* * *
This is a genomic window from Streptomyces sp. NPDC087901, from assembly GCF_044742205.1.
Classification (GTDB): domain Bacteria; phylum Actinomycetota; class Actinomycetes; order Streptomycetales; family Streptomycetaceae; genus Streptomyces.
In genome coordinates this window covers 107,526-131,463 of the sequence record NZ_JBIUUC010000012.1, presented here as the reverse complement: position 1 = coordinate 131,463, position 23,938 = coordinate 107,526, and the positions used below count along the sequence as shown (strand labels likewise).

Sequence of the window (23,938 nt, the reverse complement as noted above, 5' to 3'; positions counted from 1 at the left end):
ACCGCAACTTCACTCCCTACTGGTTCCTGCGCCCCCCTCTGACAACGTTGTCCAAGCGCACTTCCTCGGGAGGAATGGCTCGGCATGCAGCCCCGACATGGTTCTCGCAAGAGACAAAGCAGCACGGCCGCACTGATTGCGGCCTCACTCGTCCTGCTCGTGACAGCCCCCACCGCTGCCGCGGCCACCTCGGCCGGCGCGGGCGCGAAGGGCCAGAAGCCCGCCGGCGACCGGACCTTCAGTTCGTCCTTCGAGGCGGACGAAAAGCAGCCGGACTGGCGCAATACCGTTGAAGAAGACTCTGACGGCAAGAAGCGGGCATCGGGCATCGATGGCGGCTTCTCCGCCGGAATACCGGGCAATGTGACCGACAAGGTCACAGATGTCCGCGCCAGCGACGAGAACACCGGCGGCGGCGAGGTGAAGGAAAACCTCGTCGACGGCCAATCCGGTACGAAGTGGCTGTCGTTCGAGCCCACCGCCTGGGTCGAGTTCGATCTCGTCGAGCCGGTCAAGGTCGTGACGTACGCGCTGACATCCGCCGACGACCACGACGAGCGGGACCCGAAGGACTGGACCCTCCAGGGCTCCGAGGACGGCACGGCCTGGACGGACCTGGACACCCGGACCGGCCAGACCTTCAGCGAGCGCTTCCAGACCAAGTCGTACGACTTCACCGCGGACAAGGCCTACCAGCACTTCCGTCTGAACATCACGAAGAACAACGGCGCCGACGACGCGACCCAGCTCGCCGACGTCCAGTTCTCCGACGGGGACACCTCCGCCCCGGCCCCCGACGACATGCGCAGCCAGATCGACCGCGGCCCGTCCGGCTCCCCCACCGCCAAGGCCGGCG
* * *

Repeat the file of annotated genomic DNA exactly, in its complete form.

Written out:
This is a genomic window from Streptomyces sp. NPDC087901, from assembly GCF_044742205.1.
Classification (GTDB): domain Bacteria; phylum Actinomycetota; class Actinomycetes; order Streptomycetales; family Streptomycetaceae; genus Streptomyces.
In genome coordinates this window covers 107,526-131,463 of the sequence record NZ_JBIUUC010000012.1, presented here as the reverse complement: position 1 = coordinate 131,463, position 23,938 = coordinate 107,526, and the positions used below count along the sequence as shown (strand labels likewise).

Sequence of the window (23,938 nt, the reverse complement as noted above, 5' to 3'; positions counted from 1 at the left end):
ACCGCAACTTCACTCCCTACTGGTTCCTGCGCCCCCCTCTGACAACGTTGTCCAAGCGCACTTCCTCGGGAGGAATGGCTCGGCATGCAGCCCCGACATGGTTCTCGCAAGAGACAAAGCAGCACGGCCGCACTGATTGCGGCCTCACTCGTCCTGCTCGTGACAGCCCCCACCGCTGCCGCGGCCACCTCGGCCGGCGCGGGCGCGAAGGGCCAGAAGCCCGCCGGCGACCGGACCTTCAGTTCGTCCTTCGAGGCGGACGAAAAGCAGCCGGACTGGCGCAATACCGTTGAAGAAGACTCTGACGGCAAGAAGCGGGCATCGGGCATCGATGGCGGCTTCTCCGCCGGAATACCGGGCAATGTGACCGACAAGGTCACAGATGTCCGCGCCAGCGACGAGAACACCGGCGGCGGCGAGGTGAAGGAAAACCTCGTCGACGGCCAATCCGGTACGAAGTGGCTGTCGTTCGAGCCCACCGCCTGGGTCGAGTTCGATCTCGTCGAGCCGGTCAAGGTCGTGACGTACGCGCTGACATCCGCCGACGACCACGACGAGCGGGACCCGAAGGACTGGACCCTCCAGGGCTCCGAGGACGGCACGGCCTGGACGGACCTGGACACCCGGACCGGCCAGACCTTCAGCGAGCGCTTCCAGACCAAGTCGTACGACTTCACCGCGGACAAGGCCTACCAGCACTTCCGTCTGAACATCACGAAGAACAACGGCGCCGACGACGCGACCCAGCTCGCCGACGTCCAGTTCTCCGACGGGGACACCTCCGCCCCGGCCCCCGACGACATGCGCAGCCAGATCGACCGCGGCCCGTCCGGCTCCCCCACCGCCAAGGCCGGCG